Hike the power of yesteryear

Back in the day, someone setting up for industry looked for rowdy rivers and wonderful waterfalls. Water power was a valued resource in early America. Water turned the millwheels to grind grain into flour and powered the sawmills that turned forest into wood; all for building a new nation.

We can see much of this history when we walk the LaChute River Walk Trail. This is a scenic loop around Bicentennial Park with lots of river views. It's easy walking or biking, of three to four miles round trip (depending on any side routes.) There's benches to sit on and interpretive signboards throughout, making this an attraction suitable for all ages and skill levels.

Hancock House is a regional museum and reference library.

Before or after our River Walk experience, consider a visit to nearby Hancock House. It is connected with John Hancock... in a "seven degrees of Kevin Bacon" kind of way. Thomas Hancock was his uncle, who built a Georgian mansion in 1737 in the famous Boston neighborhood of Beacon Hill. Hancock House is a copy of that structure, built in 1926, for the purpose of perpetuating “American Traditions in History and the Fine Arts.”

It is now a museum run by the Ticonderoga Historical Society. It makes an easy and interesting addition to our walk.

from colonial times

Ticonderoga is right on the shores of the La Chute River which connects Lake George and Lake Champlain. These "water highways" were another important reason for towns and industry to settle along bodies of water. This stretch was called the Northern Gateway.

It was also strategically powerful. Control of the water routes to Canada meant control of the entire northeast. Which is why a series of French forts were built in the area: Fort Anne in 1709, Fort Chimney Point in 1731, Fort Saint Frédéric in 1734, and Fort Carillon (now Ticonderoga) in 1755.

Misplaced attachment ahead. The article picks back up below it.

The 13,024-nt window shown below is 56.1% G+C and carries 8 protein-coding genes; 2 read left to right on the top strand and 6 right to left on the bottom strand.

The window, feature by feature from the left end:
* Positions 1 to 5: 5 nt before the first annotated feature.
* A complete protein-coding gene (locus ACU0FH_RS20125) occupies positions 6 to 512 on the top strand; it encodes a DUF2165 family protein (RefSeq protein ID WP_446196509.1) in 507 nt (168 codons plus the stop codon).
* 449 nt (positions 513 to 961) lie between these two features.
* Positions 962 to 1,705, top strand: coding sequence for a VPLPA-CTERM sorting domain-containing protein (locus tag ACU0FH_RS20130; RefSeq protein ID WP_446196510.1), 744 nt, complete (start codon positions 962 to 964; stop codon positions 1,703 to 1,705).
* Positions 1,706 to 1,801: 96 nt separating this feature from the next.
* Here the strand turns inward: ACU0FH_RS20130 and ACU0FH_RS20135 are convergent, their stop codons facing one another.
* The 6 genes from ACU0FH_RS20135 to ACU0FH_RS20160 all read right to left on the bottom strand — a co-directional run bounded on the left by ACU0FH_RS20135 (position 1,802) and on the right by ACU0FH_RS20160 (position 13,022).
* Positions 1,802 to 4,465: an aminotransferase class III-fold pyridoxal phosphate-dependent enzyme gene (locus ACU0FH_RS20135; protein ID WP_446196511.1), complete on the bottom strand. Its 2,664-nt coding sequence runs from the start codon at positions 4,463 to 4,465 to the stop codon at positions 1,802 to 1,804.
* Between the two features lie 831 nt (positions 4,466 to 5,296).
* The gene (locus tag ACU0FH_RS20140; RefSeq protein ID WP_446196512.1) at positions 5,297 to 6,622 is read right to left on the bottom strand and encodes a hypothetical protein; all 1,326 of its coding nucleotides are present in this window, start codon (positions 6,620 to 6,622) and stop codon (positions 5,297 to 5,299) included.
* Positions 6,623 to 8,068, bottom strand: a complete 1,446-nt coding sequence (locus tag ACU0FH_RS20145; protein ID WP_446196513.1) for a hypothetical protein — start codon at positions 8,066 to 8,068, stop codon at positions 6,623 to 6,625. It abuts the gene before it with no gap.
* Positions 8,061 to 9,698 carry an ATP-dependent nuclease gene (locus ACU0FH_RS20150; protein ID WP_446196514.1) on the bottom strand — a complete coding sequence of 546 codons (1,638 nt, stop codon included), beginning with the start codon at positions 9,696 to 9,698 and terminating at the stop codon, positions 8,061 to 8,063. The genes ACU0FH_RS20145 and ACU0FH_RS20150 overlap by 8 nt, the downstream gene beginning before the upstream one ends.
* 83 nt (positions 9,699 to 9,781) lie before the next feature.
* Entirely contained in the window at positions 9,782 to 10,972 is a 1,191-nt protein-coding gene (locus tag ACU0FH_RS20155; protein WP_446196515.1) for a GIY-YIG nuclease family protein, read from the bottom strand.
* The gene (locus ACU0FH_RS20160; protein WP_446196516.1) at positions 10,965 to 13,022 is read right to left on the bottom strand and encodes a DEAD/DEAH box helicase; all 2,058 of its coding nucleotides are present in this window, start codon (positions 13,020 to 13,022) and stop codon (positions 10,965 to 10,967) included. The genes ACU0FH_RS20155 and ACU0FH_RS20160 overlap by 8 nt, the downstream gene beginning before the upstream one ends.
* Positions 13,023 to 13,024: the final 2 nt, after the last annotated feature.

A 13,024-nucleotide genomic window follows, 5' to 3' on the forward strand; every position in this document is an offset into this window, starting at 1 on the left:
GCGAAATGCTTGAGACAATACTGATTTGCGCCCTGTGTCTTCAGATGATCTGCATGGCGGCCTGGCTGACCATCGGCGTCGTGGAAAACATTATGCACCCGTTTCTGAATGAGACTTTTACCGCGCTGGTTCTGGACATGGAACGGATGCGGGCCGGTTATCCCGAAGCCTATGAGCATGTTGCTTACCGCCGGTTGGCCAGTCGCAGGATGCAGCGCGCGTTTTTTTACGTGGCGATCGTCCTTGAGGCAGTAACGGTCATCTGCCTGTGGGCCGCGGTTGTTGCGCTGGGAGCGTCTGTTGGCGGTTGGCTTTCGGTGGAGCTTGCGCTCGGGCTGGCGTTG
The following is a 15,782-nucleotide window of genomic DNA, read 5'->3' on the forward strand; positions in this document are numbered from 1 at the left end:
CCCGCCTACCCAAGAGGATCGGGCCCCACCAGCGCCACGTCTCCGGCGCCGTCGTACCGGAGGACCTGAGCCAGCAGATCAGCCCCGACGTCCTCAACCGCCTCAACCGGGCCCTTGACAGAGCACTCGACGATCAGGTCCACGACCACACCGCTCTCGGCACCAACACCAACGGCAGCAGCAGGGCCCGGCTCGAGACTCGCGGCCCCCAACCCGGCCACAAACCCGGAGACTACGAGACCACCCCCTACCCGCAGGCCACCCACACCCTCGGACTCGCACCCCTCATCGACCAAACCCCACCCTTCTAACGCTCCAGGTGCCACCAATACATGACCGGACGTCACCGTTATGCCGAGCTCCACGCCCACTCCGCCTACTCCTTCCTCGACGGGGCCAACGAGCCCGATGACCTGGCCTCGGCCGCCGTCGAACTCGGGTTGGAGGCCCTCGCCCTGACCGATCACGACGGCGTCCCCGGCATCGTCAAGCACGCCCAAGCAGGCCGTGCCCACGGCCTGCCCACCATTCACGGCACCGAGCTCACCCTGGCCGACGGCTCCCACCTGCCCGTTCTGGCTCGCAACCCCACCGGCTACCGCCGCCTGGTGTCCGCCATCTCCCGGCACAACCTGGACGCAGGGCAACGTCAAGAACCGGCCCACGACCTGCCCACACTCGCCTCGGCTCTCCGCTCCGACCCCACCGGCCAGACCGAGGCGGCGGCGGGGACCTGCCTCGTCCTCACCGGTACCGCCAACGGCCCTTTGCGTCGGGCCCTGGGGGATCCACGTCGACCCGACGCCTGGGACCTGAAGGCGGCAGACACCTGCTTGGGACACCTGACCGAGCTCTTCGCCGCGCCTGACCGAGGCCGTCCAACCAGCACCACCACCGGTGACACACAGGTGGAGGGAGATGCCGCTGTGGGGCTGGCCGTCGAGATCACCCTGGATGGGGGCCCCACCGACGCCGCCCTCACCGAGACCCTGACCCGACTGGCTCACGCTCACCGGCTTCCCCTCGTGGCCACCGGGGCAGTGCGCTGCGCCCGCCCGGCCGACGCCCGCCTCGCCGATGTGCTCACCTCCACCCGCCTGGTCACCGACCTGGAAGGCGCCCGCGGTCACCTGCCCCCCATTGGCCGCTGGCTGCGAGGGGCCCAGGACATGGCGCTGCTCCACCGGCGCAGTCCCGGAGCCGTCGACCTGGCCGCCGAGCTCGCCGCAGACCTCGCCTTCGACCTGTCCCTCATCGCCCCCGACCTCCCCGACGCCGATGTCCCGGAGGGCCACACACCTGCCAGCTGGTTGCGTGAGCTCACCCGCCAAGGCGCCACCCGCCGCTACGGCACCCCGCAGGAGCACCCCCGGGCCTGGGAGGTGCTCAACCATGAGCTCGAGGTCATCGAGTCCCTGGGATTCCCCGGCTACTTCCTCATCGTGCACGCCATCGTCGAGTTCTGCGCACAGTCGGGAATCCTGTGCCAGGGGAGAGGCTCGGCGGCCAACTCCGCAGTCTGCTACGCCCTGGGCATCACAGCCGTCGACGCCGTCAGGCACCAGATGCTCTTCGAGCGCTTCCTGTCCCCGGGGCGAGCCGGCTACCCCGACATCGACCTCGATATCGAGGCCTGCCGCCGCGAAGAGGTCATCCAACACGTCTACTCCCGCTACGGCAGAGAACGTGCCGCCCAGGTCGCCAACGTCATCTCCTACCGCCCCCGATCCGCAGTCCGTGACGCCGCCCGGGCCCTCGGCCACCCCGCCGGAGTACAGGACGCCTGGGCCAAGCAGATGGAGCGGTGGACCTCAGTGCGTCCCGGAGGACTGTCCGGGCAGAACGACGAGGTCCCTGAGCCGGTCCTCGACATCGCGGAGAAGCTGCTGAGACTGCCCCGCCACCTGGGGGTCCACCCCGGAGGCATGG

The interpretive signboards throughout the trail indicate the power of this river to shape history over the centuries.
There are twelve signboards which tell the story of how water powered history.

Ticonderoga Pulp and Paper Company once had their lumber yard where the Bicentennial Park is now. But this was an giant one, with a paper mill and wood yard, part of a paper manufacturing empire spread over many states. The company once supplied 60% of the newsprint in the United States. Even before the paper mills, the river was the source of power for grist mills, such as the one built in the 1700's, which is now the Agway building.

If you see a big stone donut, that was from a grist mill.  These were the grinders which turned grains into flour, and water power was the preferred engine.

The Frazier Bridge is one of the oldest bridges in the world. There has been a bridge at this crossing since 1822.

Do stop to enjoy the Frazier Bridge. Yes, one of the oldest bridges in the world!

It is a classic double arched bridge from 1894; twenty three feet wide, spanning fifty feet. The name comes from the family of B.F. Frazier, who had a planing mill and cabinet-making shop nearby. An iron bridge in the spot collapsed in 1892, and it was decided the new one would be an arched stone structure, which would bear up better under the local weather conditions.

It seems small now, but it handled continual mill traffic until 1959, when machines got so big it became a footpath. Still treasured, and one of the few remaining structures from the industry that sprang from the lower falls.

into the 20th century

The year 1913 was a "watershed year" for United States paper companies. A new tariff situation allowed Canadian newsprint to flood the market, and companies scrambled to re-invent themselves. There was a tradition of doing so. Before paper, there was cloth.